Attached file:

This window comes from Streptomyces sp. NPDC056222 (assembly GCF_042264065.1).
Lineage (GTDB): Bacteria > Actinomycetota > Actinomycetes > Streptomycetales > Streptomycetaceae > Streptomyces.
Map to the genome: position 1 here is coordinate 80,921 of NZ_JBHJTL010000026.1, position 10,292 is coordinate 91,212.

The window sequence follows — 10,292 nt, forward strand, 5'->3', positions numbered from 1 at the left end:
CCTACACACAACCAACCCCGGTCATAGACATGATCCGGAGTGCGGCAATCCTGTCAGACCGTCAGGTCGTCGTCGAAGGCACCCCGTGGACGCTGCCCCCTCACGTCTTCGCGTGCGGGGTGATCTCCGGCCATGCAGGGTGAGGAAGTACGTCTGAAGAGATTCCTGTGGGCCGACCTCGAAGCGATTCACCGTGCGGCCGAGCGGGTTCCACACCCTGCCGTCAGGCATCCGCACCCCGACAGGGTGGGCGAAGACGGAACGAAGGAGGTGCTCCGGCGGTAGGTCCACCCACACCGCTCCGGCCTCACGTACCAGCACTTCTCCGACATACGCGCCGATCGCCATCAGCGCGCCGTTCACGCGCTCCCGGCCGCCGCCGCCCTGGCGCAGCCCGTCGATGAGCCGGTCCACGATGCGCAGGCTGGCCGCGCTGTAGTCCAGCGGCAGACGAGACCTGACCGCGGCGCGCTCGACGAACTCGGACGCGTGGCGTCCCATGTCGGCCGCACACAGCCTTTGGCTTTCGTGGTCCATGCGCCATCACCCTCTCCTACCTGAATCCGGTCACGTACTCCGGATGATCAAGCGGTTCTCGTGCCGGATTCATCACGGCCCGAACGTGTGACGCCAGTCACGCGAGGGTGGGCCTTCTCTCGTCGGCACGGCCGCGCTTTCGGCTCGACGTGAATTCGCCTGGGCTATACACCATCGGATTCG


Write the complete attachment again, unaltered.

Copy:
This window comes from Streptomyces sp. NPDC056222 (assembly GCF_042264065.1).
Lineage (GTDB): Bacteria > Actinomycetota > Actinomycetes > Streptomycetales > Streptomycetaceae > Streptomyces.
Map to the genome: position 1 here is coordinate 80,921 of NZ_JBHJTL010000026.1, position 10,292 is coordinate 91,212.

The window sequence follows — 10,292 nt, forward strand, 5'->3', positions numbered from 1 at the left end:
CCTACACACAACCAACCCCGGTCATAGACATGATCCGGAGTGCGGCAATCCTGTCAGACCGTCAGGTCGTCGTCGAAGGCACCCCGTGGACGCTGCCCCCTCACGTCTTCGCGTGCGGGGTGATCTCCGGCCATGCAGGGTGAGGAAGTACGTCTGAAGAGATTCCTGTGGGCCGACCTCGAAGCGATTCACCGTGCGGCCGAGCGGGTTCCACACCCTGCCGTCAGGCATCCGCACCCCGACAGGGTGGGCGAAGACGGAACGAAGGAGGTGCTCCGGCGGTAGGTCCACCCACACCGCTCCGGCCTCACGTACCAGCACTTCTCCGACATACGCGCCGATCGCCATCAGCGCGCCGTTCACGCGCTCCCGGCCGCCGCCGCCCTGGCGCAGCCCGTCGATGAGCCGGTCCACGATGCGCAGGCTGGCCGCGCTGTAGTCCAGCGGCAGACGAGACCTGACCGCGGCGCGCTCGACGAACTCGGACGCGTGGCGTCCCATGTCGGCCGCACACAGCCTTTGGCTTTCGTGGTCCATGCGCCATCACCCTCTCCTACCTGAATCCGGTCACGTACTCCGGATGATCAAGCGGTTCTCGTGCCGGATTCATCACGGCCCGAACGTGTGACGCCAGTCACGCGAGGGTGGGCCTTCTCTCGTCGGCACGGCCGCGCTTTCGGCTCGACGTGAATTCGCCTGGGCTATACACCATCGGATTCG